by David Bacon
People have spent their lives in the NUMMI plant in Fremont, probably more time with the compressed-air tools at their workstations than with their families at home. The plant is like a city, thousands of jobs and thousands of people working in a complicated dance where each one's contribution makes possible that of the next person down the line. And like a city, it supports the people who work in it.
A NUMMI job brings the paycheck that pays the mortgage and the (now astronomical) tuition for kids in college. A NUMMI job makes possible the friendships that grow over years laboring in the same workplace. Working at NUMMI means being part of the union, with all the frustrations and infighting, but also the ability to pull together to get the contract that makes an industrial job bearable, and ensures that a kid's visit to a doctor or dentist doesn't bottom out the family bank account.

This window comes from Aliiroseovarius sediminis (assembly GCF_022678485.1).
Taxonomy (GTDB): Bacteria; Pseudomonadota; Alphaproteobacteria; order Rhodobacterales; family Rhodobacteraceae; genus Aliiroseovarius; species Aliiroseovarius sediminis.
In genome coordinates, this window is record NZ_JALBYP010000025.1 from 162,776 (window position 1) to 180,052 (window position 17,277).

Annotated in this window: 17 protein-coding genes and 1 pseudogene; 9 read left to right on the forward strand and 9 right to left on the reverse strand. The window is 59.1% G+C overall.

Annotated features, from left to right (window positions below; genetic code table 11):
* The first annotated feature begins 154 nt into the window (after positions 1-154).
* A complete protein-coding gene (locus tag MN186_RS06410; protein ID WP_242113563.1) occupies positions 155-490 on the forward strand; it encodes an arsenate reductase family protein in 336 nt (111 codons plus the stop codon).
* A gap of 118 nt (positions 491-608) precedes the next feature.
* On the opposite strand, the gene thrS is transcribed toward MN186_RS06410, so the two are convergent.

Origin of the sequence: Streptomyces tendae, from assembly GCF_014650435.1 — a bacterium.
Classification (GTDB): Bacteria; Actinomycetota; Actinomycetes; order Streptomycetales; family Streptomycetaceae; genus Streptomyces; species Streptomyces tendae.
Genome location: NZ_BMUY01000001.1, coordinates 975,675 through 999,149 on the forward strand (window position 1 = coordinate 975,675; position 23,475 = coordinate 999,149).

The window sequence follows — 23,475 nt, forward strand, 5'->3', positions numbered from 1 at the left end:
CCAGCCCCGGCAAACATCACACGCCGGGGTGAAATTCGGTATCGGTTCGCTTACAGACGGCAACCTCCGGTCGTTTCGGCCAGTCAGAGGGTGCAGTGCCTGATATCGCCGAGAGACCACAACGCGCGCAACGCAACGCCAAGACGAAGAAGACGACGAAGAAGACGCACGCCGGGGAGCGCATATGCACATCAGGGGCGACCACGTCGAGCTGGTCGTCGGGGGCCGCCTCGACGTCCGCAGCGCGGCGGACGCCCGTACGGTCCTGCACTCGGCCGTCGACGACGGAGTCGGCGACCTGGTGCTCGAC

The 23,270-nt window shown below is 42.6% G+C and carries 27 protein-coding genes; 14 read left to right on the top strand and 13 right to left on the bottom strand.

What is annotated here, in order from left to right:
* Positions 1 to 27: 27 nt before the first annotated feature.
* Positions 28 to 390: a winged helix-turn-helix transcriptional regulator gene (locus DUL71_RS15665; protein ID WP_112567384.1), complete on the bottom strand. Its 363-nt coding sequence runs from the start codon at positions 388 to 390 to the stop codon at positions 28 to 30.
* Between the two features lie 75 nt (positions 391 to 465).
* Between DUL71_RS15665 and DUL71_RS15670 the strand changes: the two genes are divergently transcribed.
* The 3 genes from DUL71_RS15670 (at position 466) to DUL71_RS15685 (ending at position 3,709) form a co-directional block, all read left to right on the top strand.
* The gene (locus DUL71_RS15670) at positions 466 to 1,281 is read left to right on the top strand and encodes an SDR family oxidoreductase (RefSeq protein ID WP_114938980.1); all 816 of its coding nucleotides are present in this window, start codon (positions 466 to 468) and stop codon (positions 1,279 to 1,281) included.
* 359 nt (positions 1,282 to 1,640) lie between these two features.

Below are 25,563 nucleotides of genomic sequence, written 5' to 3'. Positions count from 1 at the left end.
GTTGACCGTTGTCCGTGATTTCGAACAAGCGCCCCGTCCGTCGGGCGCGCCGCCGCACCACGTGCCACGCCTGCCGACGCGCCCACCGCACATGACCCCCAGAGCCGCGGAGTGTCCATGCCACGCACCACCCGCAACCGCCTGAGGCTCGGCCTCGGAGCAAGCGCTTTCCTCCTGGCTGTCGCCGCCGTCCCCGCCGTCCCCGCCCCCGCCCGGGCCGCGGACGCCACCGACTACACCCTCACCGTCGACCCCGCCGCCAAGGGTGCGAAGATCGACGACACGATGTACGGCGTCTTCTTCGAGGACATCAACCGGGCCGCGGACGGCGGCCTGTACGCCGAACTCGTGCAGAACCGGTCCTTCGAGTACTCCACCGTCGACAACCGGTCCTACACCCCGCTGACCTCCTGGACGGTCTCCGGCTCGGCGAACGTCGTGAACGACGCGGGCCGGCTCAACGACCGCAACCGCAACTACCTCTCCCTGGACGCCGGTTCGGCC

General Motors used to run this plant by itself, back in the '60s and '70s, when it was GM Fremont. It was a feisty plant with a feisty union, and a linchpin for years in the movement to stop concessions in union bargaining. When GM closed the plant the first time, in the early '80s, many thought it was revenge. Afterwards, autoworkers from Fremont became migrants. Many lived a lonely existence in motels in Oklahoma City or Texas, trying to hold onto seniority in a union auto job, sending money back home to families in California. Others lost their homes, and worse. In the wave of plant closures of the early 1980s, the Department of Commerce even kept a statistic of how many people committed suicide for every thousand who lost jobs when their plant shut down. No one in Washington has the courage to face that number anymore.